I spent yesterday at the New School’s conference on development challenges facing African countries. There were several interesting talks. Here are a few highlights:
Bill Easterly described a double-standard in democratic accountability for the rich and the poor. He traced the persistence of this double standard from the pre-colonial era through contemporary international aid discussions. Not only do aid agencies fail to accept that they should be accountable to the intended beneficiaries of aid, the agencies are also indifferent to whether the recipient governments are accountable to their people. He coined a new phrase: “aid-ocrats” (autocrats who maintain their power through aid, e.g. Paul Biya of Cameroon, Idriss Déby of Chad, Lansana Conté of Guinea).
Agnès Callamard disaggregated the concept of “accountability” into: who is accountable, to whom, for what, how, and with which consequences. She proceeded to describe the progress and setbacks facing the how and for what of accountability in African nations. One interesting comment she made along the way: “accountability” is very difficult to translate into other languages, so it may not be the best concept to use. Ultimately, to discuss accountability is to discuss power and human rights.
Befekadu Degefe continued on the theme of accountability and power. He had an interesting re-framing of corruption: it’s not really corruption, it’s just a question of ownership. In many cases, the state has been privatized, so the state machinery has been designed to take resources and turn them over to the leadership and their supporters. It becomes a question of not only changing the people in power, but the structure of the regime itself.
Kristin McKie described several mechanisms for vertical accountability (people to government) and horizontal accountability (government agency to government agency, i.e. checks and balances) in Uganda, Benin and other nations. I appreciated how her talk described specific cases in specific countries, rather than trying to cover the whole continent. However, I think the description of accountability in terms of relationships (either vertical or horizontal) is too simple. Accountability exists in webs of relationships: vertical, horizontal, diagonal, skipping rungs, going in circles, etc. Of course, once you start fleshing out that web analytically, you might find that it’s better described as “power” than “accountability”.
Mueni wa Muiu took an explicitly “bottom-up” look at how the relationships between political institutions and people have evolved since the colonial era. From that perspective, she called for a broader view than just leadership or institutions; we need to look at history, indigenous systems, economic constraints, etc. to fully understand such complex systems. She ended with a call for reconstituting Africa into 5 super-states, with groupings based on relations between groups, trade patterns, and language.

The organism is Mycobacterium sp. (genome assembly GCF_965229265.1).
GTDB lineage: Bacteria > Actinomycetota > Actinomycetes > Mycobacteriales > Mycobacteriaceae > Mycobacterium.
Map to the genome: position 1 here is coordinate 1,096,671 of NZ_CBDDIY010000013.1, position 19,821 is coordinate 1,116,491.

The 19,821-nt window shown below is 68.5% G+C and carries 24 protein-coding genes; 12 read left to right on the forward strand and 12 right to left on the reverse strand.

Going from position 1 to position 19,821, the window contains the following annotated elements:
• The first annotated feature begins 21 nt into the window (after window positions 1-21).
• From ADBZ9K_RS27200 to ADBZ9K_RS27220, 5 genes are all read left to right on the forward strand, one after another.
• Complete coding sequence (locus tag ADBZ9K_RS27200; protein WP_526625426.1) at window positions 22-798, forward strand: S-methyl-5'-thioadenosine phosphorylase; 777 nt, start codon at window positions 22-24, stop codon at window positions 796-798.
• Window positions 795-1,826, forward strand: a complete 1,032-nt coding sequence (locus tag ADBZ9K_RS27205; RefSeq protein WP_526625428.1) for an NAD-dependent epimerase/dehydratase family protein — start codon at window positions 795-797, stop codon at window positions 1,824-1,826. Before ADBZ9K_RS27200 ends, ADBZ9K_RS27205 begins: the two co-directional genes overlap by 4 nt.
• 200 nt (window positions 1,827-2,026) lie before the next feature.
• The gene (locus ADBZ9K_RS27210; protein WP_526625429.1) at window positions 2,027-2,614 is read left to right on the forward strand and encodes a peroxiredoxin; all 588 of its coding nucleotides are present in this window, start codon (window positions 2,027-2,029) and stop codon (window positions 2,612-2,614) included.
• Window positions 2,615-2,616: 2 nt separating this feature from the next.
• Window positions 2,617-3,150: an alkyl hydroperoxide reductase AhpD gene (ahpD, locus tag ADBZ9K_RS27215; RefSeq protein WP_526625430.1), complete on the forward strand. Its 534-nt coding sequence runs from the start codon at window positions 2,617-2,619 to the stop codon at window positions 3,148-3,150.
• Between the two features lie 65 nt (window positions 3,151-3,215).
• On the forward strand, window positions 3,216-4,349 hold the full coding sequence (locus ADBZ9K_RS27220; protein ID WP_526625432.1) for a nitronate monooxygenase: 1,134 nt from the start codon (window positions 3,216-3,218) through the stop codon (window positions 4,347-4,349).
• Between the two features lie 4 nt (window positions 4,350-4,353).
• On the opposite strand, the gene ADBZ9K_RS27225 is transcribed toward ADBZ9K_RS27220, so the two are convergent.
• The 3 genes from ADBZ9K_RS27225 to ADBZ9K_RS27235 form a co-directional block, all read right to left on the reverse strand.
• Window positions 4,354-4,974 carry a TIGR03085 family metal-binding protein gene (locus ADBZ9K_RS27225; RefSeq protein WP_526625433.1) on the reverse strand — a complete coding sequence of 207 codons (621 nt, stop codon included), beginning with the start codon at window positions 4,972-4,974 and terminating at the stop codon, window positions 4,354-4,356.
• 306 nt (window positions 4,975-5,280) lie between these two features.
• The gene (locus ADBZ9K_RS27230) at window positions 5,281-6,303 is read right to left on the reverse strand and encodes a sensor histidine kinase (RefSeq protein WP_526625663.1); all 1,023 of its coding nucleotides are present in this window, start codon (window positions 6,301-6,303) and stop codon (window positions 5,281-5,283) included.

George Ayittey was easily the highlight of the conference. He brought passion to his analysis of what traditional institutions mean for accountability in Africa. He emphasized the need for African solutions to African problems. His primary example was the difference between Western jurisprudence (which focuses on punishment) and African jurisprudence (which focuses on reconciliation and restitution, e.g. Rwanda’s Gacaca courts and South Africa’s Truth and Reconciliation Commission). In that vein, Ayittey sees accountability and democracy (in their typical application) as foreign concepts. The majority-vote of Western democracy is fast and transparent, but it ignores minority opinions. In contrast, traditional African systems relied on village meetings and decisions by consensus. Similarly, the European colonialists imposed unitary governance structures and concentrations of power, which survive today despite their divergence from Africa’s typical pre-colonial confederations.
Berhanu Nega described the need for an accountable state in Ethiopia. He objected to the idea that the country could develop without one. For every Lee Kuan Yew of Singapore, there are a dozen kleptocrats. That has been Ethiopia’s history. Despite never being colonized, the country has a similar history of governments who assume the people are childish and incapable of governing themselves. Authoritarianism has been repeatedly justified by the need for rapid economic development. Nega gave a stinging critique of the alleged development success in Ethiopia, highlighting how the numbers on increased agricultural output don’t add up in the face of conflicting surveys and other data. The same contradictions show up in social indicators (e.g. one town officially has more children in primary school than it has residents). As he tells the story, the international community likes giving money, and wants to show progress. The government wants the money, so it gives the international donors the desired numbers. The donors print those numbers in reports, without questioning them, and then the government points to those reports to prove that their numbers are good. Everyone wins. Except the people of Ethiopia.
Overall, it was an excellent conference. Of course, there were many speeches during the Q&A section (h/t Elspeth). There were serious moments and angry moments, but a few funny ones too. Ayittey joked that he longed for the days of regicide. The best line of the day goes to Nega: when the moderator told him that he had only twenty minutes and would be held accountable, Nega asked whether that would be in Africa time.
(The full conference proceedings will be published in the winter. See the conference website for more.)